The federal Labor Party needs something more substantial than a change of leader.
The last thing Federal Labor needs is another political “Messiah” to lead them out of the wilderness. Barely a year after the departure of Mark Latham, whose brief experiment as leader caused untold damage to the ALP, speculation is suddenly bubbling away that Australian Workers’ Union boss Bill Shorten needs to be fast-tracked to Canberra to lead the party.
Incredibly, senior Labor figures have had to hose down talk that the yet-to-be-elected Mr Shorten should be shoe-horned into the Opposition leader’s job.
Mr Shorten, still in his 30s, has been pre-selected for the safe Melbourne seat of Maribyrnong.
The sitting member, Mr Bob Sercombe, has declared he has no intentions of quitting before the next election.
Having ignominiously withdrawn his nomination for pre-selection after a bitter fight, Mr Sercombe is in no mood to pass on the seat to Mr Shorten any earlier than he planned.
There are already two leadership aspirants in the Parliament, Kevin Rudd and Julia Gillard, and Labor faces an election within 18 months.
But both aspirants have knuckled down in recent weeks as it has dawned on the party just how difficult it will be for anyone to wrest power from the Liberals during a period of sustained prosperity.
It is hard to say who is hurt more by the talk – Mr Shorten or the federal parliamentary Labor Party.
What we know about Mr Shorten is that he is a capable and successful union chief, well-connected with leading Melbourne businessmen. He is articulate, a good media performer, and has the ability to instil a certain loyalty among his union troops. That is about it.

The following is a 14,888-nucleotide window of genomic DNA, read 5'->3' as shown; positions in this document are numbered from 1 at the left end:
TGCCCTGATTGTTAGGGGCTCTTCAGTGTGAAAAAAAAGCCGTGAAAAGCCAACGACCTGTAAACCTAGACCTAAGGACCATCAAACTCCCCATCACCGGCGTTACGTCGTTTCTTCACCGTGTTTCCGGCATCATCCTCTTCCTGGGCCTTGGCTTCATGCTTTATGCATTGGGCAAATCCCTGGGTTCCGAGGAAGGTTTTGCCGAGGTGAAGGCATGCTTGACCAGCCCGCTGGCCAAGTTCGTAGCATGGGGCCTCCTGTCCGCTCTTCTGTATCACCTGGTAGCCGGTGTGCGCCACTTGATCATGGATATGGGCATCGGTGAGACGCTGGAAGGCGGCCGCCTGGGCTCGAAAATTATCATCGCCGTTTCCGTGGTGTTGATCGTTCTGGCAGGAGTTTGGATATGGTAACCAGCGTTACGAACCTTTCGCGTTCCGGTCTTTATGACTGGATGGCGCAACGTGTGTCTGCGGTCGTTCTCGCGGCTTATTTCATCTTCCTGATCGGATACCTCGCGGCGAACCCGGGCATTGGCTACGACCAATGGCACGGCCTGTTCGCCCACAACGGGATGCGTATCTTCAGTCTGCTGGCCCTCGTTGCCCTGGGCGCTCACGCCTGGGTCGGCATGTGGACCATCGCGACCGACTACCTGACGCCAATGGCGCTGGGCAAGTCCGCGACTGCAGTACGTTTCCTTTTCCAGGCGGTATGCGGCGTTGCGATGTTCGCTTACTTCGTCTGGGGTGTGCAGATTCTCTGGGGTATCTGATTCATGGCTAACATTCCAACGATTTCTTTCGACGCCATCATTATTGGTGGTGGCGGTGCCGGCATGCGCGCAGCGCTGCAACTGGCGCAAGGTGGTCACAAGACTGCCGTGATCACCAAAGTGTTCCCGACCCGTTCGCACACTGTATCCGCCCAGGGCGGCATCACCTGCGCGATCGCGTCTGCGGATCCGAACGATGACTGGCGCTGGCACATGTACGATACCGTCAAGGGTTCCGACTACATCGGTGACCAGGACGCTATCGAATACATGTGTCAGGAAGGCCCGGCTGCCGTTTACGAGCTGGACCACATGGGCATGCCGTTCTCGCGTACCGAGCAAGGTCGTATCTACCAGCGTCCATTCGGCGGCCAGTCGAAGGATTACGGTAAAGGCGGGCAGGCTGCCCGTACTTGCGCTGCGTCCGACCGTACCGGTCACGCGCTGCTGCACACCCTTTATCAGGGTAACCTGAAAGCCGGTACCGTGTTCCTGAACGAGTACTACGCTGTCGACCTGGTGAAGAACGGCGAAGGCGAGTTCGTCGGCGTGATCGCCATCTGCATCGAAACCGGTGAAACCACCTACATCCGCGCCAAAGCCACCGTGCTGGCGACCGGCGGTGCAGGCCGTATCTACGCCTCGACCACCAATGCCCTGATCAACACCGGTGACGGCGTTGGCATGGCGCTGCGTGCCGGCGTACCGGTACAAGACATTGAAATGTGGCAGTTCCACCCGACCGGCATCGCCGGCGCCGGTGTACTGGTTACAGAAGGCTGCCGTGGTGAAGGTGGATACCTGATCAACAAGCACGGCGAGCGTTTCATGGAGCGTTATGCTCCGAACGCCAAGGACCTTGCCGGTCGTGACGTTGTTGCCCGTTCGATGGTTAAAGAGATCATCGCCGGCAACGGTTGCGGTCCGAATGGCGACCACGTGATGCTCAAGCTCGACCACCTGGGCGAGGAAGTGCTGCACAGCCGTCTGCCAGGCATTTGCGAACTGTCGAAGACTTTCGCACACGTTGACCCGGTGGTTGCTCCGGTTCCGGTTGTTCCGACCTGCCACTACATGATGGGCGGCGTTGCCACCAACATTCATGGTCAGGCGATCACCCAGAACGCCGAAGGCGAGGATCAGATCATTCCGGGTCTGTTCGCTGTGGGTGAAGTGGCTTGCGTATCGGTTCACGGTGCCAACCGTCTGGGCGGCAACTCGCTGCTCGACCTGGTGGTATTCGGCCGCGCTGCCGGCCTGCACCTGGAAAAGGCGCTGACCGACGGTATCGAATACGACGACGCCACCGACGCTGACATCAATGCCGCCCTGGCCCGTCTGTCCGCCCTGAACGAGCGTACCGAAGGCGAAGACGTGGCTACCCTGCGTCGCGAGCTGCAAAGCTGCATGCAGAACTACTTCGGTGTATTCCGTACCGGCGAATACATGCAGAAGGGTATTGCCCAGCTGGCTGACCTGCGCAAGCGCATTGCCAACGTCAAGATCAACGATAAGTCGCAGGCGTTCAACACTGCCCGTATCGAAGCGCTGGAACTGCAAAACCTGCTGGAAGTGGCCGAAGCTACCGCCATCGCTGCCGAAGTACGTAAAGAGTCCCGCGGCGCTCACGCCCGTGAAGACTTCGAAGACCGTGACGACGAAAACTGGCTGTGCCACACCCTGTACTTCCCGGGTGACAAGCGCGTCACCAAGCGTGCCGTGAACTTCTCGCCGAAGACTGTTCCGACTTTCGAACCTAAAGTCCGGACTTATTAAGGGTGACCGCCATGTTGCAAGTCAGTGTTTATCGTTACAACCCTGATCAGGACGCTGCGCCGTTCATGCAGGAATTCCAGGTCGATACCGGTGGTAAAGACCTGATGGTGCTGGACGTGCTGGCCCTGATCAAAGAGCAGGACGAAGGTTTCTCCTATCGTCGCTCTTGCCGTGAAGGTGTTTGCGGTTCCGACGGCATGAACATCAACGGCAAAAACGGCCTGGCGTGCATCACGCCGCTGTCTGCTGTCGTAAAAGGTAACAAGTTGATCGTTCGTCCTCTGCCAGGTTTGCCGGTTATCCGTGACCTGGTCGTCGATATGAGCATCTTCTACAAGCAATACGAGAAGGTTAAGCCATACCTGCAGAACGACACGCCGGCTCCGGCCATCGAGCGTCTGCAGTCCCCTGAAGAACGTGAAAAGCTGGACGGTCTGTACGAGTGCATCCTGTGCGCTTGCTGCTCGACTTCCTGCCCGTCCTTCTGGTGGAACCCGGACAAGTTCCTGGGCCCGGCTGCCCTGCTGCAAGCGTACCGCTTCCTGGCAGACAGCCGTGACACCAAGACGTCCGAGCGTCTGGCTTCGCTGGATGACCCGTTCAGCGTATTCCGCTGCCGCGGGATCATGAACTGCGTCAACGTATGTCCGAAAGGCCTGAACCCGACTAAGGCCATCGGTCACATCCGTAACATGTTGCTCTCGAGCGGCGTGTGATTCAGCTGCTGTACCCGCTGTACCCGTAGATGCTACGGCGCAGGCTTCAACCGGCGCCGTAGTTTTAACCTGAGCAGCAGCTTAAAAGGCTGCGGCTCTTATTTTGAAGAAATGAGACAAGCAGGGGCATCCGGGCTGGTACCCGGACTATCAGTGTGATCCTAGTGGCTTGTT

Mr Shorten recently gained national prominence by being the unofficial spokesman at the Beaconsfield mine rescue.
While the mine management literally went to ground to concentrate on rescue efforts and to avoid scrutiny of any possible culpability, Mr Shorten took clever advantage of the vacuum.
Such was the blanket coverage, it will mean that in two or three years’ time, when Mr Shorten secures a position on Labor’s frontbench, he will be a familiar figure.
Mr Shorten has no parliamentary experience, no bank of knowledge (that we know of) of foreign affairs, defence, welfare, agriculture, trade, economics or the other myriad areas of government that is required of a leader of a national political party.
Even the recently departed Simon Crean, who failed to capture the imagination of the voter, was acknowledged as an experienced and capable performer in the Federal Parliament.
But Mr Shorten is no Bob Hawke, the former president of the ACTU who had played a prominent and pivotal role in public life for three decades before entering Federal Parliament.
Ever since Gough Whitlam, Labor has been obsessed with the idea of a leader who could unite the party, win the confidence of the mainstream voters, and help it win back government.
Charisma, telegenics, style and confidence count more in the Labor Party than character, substance, experience and policy.
What Labor needs more than anything else is a re-evaluation of its all of its policies, from the ground up, to give the Australian people a credible alternative at the next election.
It also needs to tackle some of the structural problems which have beset the party, resulting in the dominance of political staffers and unionists who end up being pre-selected for Parliament.
Labor is making a big mistake by fanning speculation about a Shorten coming, and Mr Shorten has made a strategic mistake for his own future by failing to kill the story off immediately.